He had thought there would be no inquiry. That had been his understanding when Lord John Howard had prevailed on him to withdraw his report on the incident at Waltham Abbey. Before the Africa commission, while in temporary command of his regiment, the 6th Light Dragoons, he had found himself embroiled in a savage little affair at the royal gunpowder mills. Home Office spies had discovered a plot in which an armed body of Irishmen working on a nearby navigation were to break into the mills and carry off a quantity of powder. Hervey’s dragoons had foiled the attempt, and with considerable execution, but the business had troubled him, for the actions of the Irishmen – drunk, most of them – had not suggested any serious enterprise. He had smelled fish (a parliamentary bill for Catholic ‘emancipation’ was the cause of much agitation in certain Tory quarters), and he had submitted a report implying as much. However, his friend had persuaded him to withdraw it, for an inquiry would have required Hervey’s presence in London, and the appointment at the Cape therefore would not have been his.

This compromising had further troubled him, and still did. It had not been his habit to temporize, although these days he knew that stiff-back honour rarely profited anyone – or for that matter the cause of honour itself. But in the week before leaving the Cape for what his old friend the lieutenant-governor called convalescent and matrimonial leave, a summons had arrived from the Horse Guards to attend a court of inquiry into the whole affair of Waltham Abbey. Hervey feared not that such an inquiry would heap opprobrium upon him (except, did
soldier emerge from aiding the civil power with an unblemished record?), rather that the affair would detain him in London and bring him unwelcome attention. The first he did not want, for entirely personal and family reasons, and the second he could most definitely do without, for his aspirations to command of the 6th Light Dragoons remained, even if the odds grew longer by the day, and any less-than-entirely favourable findings would do nothing to advance his suit.

The strangest intelligence had come with that summons too: the Duke of Wellington was now prime minister. Following the death of Mr Canning, and the resignation of his successor Lord Goderich, the King had asked the duke to form a government, which he had done, dutifully though not without difficulty. Hervey had learned all this on the Rochester mail from a pair of particularly loquacious attorney clerks. His informants had been unable to tell him, however, who had taken the duke’s reins at the Horse Guards, though they were able to confirm that Lord Palmerston – for all his support of Canning and his contrary stance now to the ‘high Tories’ – remained at the War Office, which news pleased and troubled Hervey in turn since thanks to Lord John Howard he had some acquaintance with the minister. But it was Palmerston who had ordered the court of inquiry.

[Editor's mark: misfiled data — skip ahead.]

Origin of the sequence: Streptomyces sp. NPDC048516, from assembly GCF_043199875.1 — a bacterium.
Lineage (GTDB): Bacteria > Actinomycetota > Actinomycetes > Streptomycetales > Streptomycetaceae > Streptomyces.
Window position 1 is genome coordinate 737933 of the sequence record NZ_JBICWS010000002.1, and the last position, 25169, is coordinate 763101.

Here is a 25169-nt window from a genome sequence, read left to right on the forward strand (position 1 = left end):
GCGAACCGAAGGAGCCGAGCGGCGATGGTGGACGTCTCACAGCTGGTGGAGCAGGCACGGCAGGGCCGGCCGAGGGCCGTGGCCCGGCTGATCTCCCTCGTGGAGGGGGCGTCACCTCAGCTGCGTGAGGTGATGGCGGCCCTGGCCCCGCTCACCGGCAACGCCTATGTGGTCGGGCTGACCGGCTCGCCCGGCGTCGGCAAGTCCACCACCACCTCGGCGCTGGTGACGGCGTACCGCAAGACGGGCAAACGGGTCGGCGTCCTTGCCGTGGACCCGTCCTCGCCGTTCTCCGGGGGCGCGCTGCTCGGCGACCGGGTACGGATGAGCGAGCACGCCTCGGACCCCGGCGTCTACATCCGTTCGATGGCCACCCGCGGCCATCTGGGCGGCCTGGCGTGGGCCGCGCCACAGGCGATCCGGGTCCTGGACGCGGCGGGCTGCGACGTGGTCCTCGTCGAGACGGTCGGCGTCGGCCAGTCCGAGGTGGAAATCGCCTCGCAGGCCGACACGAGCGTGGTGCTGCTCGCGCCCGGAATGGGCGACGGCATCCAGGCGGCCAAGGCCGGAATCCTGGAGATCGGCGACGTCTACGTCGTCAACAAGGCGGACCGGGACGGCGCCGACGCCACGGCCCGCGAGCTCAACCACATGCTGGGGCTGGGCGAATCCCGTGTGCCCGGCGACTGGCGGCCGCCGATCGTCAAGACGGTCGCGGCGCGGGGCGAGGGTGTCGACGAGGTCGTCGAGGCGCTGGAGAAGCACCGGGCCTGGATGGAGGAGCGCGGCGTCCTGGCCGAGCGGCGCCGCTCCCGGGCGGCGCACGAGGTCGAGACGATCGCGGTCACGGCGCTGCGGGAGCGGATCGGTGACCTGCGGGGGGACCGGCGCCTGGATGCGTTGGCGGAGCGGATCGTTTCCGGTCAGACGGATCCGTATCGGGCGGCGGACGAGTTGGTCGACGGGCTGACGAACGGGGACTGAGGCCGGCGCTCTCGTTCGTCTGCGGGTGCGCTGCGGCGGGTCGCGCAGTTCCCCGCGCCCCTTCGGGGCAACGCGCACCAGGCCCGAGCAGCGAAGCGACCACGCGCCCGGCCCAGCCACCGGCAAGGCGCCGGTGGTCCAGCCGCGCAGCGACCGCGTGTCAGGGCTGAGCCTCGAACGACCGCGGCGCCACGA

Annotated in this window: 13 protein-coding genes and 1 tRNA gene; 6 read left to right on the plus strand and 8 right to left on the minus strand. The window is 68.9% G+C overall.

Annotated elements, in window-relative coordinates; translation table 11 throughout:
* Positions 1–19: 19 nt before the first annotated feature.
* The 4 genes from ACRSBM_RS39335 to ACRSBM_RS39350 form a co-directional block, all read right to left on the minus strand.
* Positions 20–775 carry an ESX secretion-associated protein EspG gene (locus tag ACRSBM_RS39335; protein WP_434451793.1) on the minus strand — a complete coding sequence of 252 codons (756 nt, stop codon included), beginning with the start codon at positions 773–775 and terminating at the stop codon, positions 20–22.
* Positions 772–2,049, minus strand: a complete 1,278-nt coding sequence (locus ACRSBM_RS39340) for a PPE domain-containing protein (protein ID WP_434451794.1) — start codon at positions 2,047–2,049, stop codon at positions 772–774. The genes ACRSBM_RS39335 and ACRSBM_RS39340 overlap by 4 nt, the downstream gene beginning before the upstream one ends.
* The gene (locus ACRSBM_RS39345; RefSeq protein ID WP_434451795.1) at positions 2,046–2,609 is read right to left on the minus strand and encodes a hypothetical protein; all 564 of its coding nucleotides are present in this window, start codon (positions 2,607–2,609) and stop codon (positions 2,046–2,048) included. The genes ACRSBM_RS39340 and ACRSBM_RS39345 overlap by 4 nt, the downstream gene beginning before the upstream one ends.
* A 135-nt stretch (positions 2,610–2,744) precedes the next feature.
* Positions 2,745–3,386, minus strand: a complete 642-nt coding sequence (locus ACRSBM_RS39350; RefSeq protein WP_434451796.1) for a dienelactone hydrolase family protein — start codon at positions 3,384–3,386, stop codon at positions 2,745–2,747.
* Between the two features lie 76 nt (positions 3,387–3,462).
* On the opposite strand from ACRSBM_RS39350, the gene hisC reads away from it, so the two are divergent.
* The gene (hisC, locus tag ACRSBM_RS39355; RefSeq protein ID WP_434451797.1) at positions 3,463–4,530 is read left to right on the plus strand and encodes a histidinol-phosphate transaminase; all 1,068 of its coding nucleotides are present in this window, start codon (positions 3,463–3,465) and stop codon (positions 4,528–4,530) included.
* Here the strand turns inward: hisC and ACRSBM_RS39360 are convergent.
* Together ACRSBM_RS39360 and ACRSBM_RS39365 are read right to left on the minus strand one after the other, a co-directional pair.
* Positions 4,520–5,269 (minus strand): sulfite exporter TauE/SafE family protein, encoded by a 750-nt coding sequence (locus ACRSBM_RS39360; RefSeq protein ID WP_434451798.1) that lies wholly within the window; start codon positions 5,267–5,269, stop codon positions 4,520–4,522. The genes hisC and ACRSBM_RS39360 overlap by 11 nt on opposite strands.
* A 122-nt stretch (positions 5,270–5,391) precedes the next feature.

There was a line of hackney carriages outside the post office. Hervey engaged one, tipped a boy to transfer their baggage, and bid the driver take them to the United Service Club.

Fairbrother at last fell silent as they drove along Poultry and Cheapside, and then by way of St Paul’s, Fleet Street and the Strand to St James’s, wholly transfixed by what he saw, a juxtaposition of grandeur (new and old alternating – conjoined, indeed) with dereliction of a kind he had not seen; yet a lively dereliction, not a waste, the noise and the vigour of it all beyond his former imagining.

‘So much is torn down and built each time I come,’ said Hervey as they passed yet another demolition site, scene of scaffolding and cranes straining to replace with new before the old was even wholly reduced. ‘The new London Bridge was nothing when last I crossed the old one. And downriver they are driving a tunnel from one side to the other.’

Fairbrother shook his head in amazement.

‘I must tell you again, though, the United Service you will not find more than passing comfortable. A new club is being built,’ (Hervey smiled as he realized Fairbrother must picture all London abuild) ‘and the committee has spent very little on the existing premises as a consequence. It is a pity we shan’t be able to try the new ones.’

Fairbrother turned to him but momentarily. ‘My dear fellow, it is excessively good of you to put me up at your club, no matter what its condition. I hope it occasions
no discomfort.’

Hervey frowned. ‘As I have told you before, you mistake matters if you once think otherwise.’

Fairbrother turned his gaze once more to the building work on the Strand. He did not think that he did mistake matters; he rather thought that Hervey did. He admired the lieutenant-colonel –